literary food blog, for readers with good taste.

"Andrew’s Brain" by E.L. Doctorow & Black Forest cupcakes

"Andrew’s Brain" by E.L. Doctorow & Black Forest cupcakes

Andrew’s Brain by E.L. Doctorow opens with an aggrieved Andrew recounting the day he gave his infant daughter to his ex-wife, afraid that he would harm the child if left as her caretaker. It is quickly revealed that the reason Andrew is afraid of bringing harm to his own child is that he and his ex-wife divorced after their child died in infancy, and that child’s death may or may not have been as a result of his neglect. The child’s mother — Andrew’s second wife, Briony — has recently passed, and the narrative quickly veers off into the past in a winding investigation of the question raised in those first few critical pages — is Andrew the critical link in the demise of his loved ones?

Andrew’s Brain is told in eleven parts, each a session between Andrew and his therapist. What’s unique about Andrew’s Brain is that it’s one hundred percent conversation — there’s no description of the setting or emotions or body language beside what is skillfully woven into each man’s verbal commentary. Andrew vacillates between speaking in third person and first person, sometimes reminiscing about his past from within and sometimes from without. The first few pages can be a bit disorienting, but you quickly grow accustomed to Doctorow’s narrative device and can spend the remainder of the novel enjoying the adept way he paints a man’s fraught past with dialogue alone.

The format — a story told entirely in conversation — is one that could have easily flopped in execution. Instead, the holes that the reader is left to fill in serve to emphasize Andrew’s tenuous grasp on reality, to force the reader to continuously assess whether we believe the things he says at all, let alone whether she has adequately connected the dots on the trail of crumbs Andrew has left behind.

Similarly, Black Forest cake — a German classic with chocolate and cherries — can easily flop if you use a shortcut recipe that relies on chocolate cake mix and cherry pie filling. But if you follow a recipe that makes a light, fluffy batter with just a touch a cocoa from scratch, and has Kirschwasser — German, dark cherry brandy — integrated at every step, you’ll have a dessert that is gobbled off trays before you can say ‘Kirschwasser!’ or ‘Doctorow!’ Either will work.



For the cupcakes

  • 8 medium egg whites
  • 200 grams super fine sugar
  • 1/4 teaspoon cream of tartar
  • 200 grams all-purpose flour (minus 3 tablespoons)
  • 3 tablespoons dark chocolate cocoa powder
  • 1/2 teaspoon baking powder
  • 8 medium egg yolks
  • 1 tablespoon Kirschwasser

For the filling

  • 680 g jar of sour cherries in juice, divided
  • 1/3 cup cherry juice from the jar
  • 3 tablespoons cornstarch
  • 45 g super fine sugar
  • 1/4 cup Kirschwasser

For the topping

  • 800 ml heavy whipping cream, very cold
  • 1 packet powder gelatin
  • 3 tablespoons cold water
  • 40 g powdered sugar
  • 3 tablespoons Kirschwasser
  • 1 cup chocolate shavings
  • 24 fresh cherries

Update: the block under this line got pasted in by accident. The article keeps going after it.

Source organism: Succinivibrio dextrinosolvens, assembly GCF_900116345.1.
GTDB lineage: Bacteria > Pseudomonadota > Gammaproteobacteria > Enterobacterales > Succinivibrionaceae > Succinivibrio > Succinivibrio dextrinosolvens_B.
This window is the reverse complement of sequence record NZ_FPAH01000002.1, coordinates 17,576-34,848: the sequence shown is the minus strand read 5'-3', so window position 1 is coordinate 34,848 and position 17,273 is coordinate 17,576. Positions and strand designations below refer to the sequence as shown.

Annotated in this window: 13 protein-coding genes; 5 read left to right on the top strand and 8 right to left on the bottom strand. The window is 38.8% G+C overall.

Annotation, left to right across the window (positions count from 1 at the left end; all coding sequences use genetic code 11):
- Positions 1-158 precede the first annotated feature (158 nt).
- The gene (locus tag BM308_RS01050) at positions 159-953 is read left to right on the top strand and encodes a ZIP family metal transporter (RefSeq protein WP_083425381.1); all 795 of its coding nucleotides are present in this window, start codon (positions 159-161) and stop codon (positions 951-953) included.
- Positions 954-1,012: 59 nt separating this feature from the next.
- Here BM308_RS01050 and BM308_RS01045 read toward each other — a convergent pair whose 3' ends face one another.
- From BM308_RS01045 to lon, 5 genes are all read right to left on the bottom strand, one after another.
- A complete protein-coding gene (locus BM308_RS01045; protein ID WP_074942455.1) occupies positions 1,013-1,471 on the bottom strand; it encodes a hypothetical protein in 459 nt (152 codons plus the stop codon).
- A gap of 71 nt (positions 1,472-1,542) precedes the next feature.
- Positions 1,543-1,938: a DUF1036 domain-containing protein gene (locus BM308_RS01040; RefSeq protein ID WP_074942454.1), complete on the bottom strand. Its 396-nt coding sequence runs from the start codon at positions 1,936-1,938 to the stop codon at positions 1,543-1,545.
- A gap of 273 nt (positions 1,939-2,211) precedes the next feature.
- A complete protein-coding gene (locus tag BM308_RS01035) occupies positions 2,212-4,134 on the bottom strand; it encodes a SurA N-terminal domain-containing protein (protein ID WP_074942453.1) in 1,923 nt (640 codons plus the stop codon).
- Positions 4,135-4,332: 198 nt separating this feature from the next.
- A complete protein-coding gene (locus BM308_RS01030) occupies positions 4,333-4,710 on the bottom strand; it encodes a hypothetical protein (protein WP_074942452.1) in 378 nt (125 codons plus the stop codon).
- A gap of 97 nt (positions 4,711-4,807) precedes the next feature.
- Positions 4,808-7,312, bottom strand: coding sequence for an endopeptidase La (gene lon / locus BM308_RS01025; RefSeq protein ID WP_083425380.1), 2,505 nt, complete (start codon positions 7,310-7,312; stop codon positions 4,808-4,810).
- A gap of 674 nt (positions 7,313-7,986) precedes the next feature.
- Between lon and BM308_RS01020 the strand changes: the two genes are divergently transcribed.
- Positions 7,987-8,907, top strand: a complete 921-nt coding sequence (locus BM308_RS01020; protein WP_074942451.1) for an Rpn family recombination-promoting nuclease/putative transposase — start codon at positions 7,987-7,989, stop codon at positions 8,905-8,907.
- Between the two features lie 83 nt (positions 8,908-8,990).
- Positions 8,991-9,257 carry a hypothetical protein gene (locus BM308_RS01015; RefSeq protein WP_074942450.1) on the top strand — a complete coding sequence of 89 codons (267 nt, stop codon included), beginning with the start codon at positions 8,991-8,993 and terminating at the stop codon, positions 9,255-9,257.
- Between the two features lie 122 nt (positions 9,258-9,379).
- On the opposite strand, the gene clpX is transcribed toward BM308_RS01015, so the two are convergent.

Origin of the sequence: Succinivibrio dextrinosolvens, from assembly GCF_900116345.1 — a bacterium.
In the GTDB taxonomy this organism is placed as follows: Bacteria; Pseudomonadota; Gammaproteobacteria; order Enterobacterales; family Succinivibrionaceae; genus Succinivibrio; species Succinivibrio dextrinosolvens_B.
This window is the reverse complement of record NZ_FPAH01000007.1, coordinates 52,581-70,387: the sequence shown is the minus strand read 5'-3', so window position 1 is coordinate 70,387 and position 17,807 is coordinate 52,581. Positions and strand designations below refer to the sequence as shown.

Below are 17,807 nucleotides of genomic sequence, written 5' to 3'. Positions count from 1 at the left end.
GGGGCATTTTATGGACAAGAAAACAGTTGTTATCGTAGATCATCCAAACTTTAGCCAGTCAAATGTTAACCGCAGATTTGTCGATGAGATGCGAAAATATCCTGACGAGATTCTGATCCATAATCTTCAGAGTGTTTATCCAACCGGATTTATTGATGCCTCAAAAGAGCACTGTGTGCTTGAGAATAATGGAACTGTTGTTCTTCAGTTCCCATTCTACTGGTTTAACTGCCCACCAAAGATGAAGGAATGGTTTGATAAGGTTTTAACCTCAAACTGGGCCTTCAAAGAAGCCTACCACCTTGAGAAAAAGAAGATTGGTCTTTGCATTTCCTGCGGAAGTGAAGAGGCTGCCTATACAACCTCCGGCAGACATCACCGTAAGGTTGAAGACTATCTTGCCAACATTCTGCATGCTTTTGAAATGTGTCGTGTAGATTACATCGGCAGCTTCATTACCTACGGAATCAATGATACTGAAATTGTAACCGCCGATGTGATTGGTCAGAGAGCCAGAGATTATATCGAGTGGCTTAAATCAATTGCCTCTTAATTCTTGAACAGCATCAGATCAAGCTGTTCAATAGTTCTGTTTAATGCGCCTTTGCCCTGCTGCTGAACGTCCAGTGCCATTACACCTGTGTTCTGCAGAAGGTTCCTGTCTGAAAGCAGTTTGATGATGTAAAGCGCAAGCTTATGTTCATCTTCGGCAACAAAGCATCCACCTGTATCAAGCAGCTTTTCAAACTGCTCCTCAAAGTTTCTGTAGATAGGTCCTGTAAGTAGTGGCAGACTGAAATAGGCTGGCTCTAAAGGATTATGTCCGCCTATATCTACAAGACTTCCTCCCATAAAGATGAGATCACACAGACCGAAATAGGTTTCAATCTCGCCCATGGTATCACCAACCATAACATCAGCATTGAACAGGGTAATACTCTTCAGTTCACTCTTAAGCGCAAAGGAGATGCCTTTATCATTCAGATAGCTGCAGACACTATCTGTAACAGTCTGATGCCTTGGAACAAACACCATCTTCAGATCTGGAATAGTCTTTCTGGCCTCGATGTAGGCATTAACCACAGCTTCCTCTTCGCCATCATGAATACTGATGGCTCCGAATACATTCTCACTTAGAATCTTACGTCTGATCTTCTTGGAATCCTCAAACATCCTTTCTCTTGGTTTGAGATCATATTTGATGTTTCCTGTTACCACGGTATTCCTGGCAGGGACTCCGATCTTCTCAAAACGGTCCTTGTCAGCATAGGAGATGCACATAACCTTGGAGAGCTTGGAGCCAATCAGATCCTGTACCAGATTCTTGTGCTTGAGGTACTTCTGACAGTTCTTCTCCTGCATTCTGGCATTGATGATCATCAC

• Disposable piping bag fitted with a large closed star tip


For the cupcakes

  1. Preheat oven to 350ºF. In the meantime, line two cupcake trays.
  2. In a medium bowl, mix all-purpose flour, cocoa powder and baking powder. Sift twice and set aside.
  3. In another bowl, whisk the eggs with the Kirschwasser and set aside.
  4. Using a stand mixer with whisk attachment, beat the egg whites on medium-high until foam appears. Add the cream of tartar and keep whipping. Then add the sugar, one tablespoon at a time, waiting 10 to 15 seconds between additions and whipping the whole time. Keep whipping until stiff peaks form.
  5. Fold egg yolks and flour mixture into egg whites mixture. Do not overmix. 
  6. Fill the cupcake liners almost to the top, at least 3/4 of the way full. (They may deflate a bit once cooled.)
  7. Bake for 13 to 15 minutes. Remove from the oven and cool in the pan at least 5 minutes before placing on a wire rack to cool completely.

For the filling:

  1. In a large pan, whisk together 1/3 cup of cherry juice (from the jar) and sugar and bring to a gentle simmer. Add corn starch; whisk until combined. Add the cherries and bring the mixture to a boil, stirring. As soon as the contents of the pan start to boil and thicken, remove from heat.
  2. Gently stir until cherries are coated. Stir in the Kirschwasser. Allow mixture to come up to room temperature.

For the topping:

  1. Mix gelatin and cold water in a small sauce pan and set aside for 10 minutes. After that time, place the pan on low heat and whisk until the gelatin dissolves, then remove form heat and allow pan to cool somewhat.
  2. Using a stand mixer with whisk attachment, whip the cold heavy cream on medium-high speed. Once fluffy, slowly add the powdered sugar, then mix in the Kirschwasser and gelatin. Continue whipping until stiff.

To assemble:

  1. Use a serrated knife to remove the core of each cupcake. Fill the hole with cherry filling. 
  2. Fill a piping bag with whipped cream. Pipe a decorative swirl onto the cupcake and sprinkle chocolate shavings onto the edges of the cream. Add another dollop of cream, and place a cherry on top. 
  3. Serve immediately or store in the fridge. Cupcakes will keep for two days.

Recipe via Java Cupcake.

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